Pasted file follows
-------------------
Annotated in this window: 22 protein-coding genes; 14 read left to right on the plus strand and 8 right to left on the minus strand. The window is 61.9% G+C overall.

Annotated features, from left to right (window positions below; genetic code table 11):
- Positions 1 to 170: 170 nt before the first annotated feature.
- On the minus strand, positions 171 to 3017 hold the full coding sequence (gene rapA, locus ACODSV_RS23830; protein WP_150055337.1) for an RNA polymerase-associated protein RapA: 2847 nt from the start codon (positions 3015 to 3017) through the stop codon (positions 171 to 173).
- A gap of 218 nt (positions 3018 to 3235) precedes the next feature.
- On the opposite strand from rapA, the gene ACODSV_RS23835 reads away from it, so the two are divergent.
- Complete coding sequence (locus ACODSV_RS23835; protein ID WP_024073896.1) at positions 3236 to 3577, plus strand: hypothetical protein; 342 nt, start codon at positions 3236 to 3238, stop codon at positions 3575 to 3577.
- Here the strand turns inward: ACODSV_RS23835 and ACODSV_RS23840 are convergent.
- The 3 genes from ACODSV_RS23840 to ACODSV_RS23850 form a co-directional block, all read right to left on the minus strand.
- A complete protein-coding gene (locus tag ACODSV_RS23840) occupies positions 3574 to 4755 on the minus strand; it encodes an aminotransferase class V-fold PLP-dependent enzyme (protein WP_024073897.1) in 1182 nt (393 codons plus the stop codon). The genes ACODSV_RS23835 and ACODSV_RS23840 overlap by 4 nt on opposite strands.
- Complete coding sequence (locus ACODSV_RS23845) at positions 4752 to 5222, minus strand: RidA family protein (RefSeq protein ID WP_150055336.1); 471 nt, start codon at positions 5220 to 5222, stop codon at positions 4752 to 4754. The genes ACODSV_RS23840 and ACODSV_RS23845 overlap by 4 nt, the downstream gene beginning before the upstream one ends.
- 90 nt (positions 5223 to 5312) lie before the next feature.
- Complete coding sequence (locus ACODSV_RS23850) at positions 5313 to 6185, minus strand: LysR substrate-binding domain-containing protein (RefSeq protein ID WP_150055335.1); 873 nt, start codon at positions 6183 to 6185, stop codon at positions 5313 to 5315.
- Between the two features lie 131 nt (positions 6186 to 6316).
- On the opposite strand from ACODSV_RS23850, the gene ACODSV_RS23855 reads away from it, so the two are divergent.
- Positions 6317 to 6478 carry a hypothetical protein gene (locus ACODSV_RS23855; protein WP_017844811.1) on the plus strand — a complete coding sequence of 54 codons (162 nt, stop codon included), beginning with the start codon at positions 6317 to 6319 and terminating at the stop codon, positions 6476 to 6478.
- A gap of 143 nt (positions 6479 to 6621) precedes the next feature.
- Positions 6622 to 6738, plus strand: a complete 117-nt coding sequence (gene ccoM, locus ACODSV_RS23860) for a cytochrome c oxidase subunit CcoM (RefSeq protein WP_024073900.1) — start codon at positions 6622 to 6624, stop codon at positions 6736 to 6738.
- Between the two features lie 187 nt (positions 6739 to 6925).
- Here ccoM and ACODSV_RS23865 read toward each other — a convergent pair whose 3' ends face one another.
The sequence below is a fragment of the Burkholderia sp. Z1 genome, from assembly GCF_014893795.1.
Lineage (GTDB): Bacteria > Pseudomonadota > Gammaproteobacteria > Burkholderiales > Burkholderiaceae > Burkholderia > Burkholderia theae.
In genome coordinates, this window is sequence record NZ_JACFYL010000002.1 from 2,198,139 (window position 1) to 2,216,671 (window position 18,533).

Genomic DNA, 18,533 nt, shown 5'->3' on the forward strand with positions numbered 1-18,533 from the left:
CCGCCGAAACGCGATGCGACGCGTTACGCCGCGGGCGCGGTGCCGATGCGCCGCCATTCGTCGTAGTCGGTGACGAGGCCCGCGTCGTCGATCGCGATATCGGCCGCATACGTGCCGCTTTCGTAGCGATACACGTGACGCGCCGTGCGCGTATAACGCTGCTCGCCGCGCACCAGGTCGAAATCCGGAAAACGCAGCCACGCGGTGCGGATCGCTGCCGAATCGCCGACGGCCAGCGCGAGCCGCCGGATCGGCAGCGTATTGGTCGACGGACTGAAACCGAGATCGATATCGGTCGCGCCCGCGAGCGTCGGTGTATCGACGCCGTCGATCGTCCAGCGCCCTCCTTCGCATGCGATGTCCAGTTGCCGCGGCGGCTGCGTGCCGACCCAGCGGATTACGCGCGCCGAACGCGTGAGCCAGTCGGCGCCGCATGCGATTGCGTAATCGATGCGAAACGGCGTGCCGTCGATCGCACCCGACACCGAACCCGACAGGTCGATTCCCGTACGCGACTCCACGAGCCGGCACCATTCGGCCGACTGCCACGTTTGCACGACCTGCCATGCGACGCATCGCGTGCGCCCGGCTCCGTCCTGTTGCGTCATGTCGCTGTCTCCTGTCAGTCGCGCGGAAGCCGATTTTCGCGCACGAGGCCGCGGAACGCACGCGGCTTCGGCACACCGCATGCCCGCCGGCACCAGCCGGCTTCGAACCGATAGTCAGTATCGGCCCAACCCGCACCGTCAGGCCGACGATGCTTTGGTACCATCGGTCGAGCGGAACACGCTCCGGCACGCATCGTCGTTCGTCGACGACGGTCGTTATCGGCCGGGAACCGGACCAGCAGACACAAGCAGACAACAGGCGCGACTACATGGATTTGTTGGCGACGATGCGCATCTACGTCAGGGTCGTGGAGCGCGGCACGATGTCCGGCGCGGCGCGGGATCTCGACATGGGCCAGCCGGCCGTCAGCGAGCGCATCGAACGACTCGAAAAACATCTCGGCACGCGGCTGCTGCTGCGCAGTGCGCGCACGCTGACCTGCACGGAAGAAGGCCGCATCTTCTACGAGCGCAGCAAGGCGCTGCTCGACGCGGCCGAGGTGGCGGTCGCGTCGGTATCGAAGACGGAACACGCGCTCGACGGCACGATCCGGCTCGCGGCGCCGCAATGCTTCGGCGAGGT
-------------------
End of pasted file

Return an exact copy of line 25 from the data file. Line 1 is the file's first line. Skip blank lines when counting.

CCGCCGAAACGCGATGCGACGCGTTACGCCGCGGGCGCGGTGCCGATGCGCCGCCATTCGTCGTAGTCGGTGACGAGGCCCGCGTCGTCGATCGCGATATCGGCCGCATACGTGCCGCTTTCGTAGCGATACACGTGACGCGCCGTGCGCGTATAACGCTGCTCGCCGCGCACCAGGTCGAAATCCGGAAAACGCAGCCACGCGGTGCGGATCGCTGCCGAATCGCCGACGGCCAGCGCGAGCCGCCGGATCGGCAGCGTATTGGTCGACGGACTGAAACCGAGATCGATATCGGTCGCGCCCGCGAGCGTCGGTGTATCGACGCCGTCGATCGTCCAGCGCCCTCCTTCGCATGCGATGTCCAGTTGCCGCGGCGGCTGCGTGCCGACCCAGCGGATTACGCGCGCCGAACGCGTGAGCCAGTCGGCGCCGCATGCGATTGCGTAATCGATGCGAAACGGCGTGCCGTCGATCGCACCCGACACCGAACCCGACAGGTCGATTCCCGTACGCGACTCCACGAGCCGGCACCATTCGGCCGACTGCCACGTTTGCACGACCTGCCATGCGACGCATCGCGTGCGCCCGGCTCCGTCCTGTTGCGTCATGTCGCTGTCTCCTGTCAGTCGCGCGGAAGCCGATTTTCGCGCACGAGGCCGCGGAACGCACGCGGCTTCGGCACACCGCATGCCCGCCGGCACCAGCCGGCTTCGAACCGATAGTCAGTATCGGCCCAACCCGCACCGTCAGGCCGACGATGCTTTGGTACCATCGGTCGAGCGGAACACGCTCCGGCACGCATCGTCGTTCGTCGACGACGGTCGTTATCGGCCGGGAACCGGACCAGCAGACACAAGCAGACAACAGGCGCGACTACATGGATTTGTTGGCGACGATGCGCATCTACGTCAGGGTCGTGGAGCGCGGCACGATGTCCGGCGCGGCGCGGGATCTCGACATGGGCCAGCCGGCCGTCAGCGAGCGCATCGAACGACTCGAAAAACATCTCGGCACGCGGCTGCTGCTGCGCAGTGCGCGCACGCTGACCTGCACGGAAGAAGGCCGCATCTTCTACGAGCGCAGCAAGGCGCTGCTCGACGCGGCCGAGGTGGCGGTCGCGTCGGTATCGAAGACGGAACACGCGCTCGACGGCACGATCCGGCTCGCGGCGCCGCAATGCTTCGGCGAGGT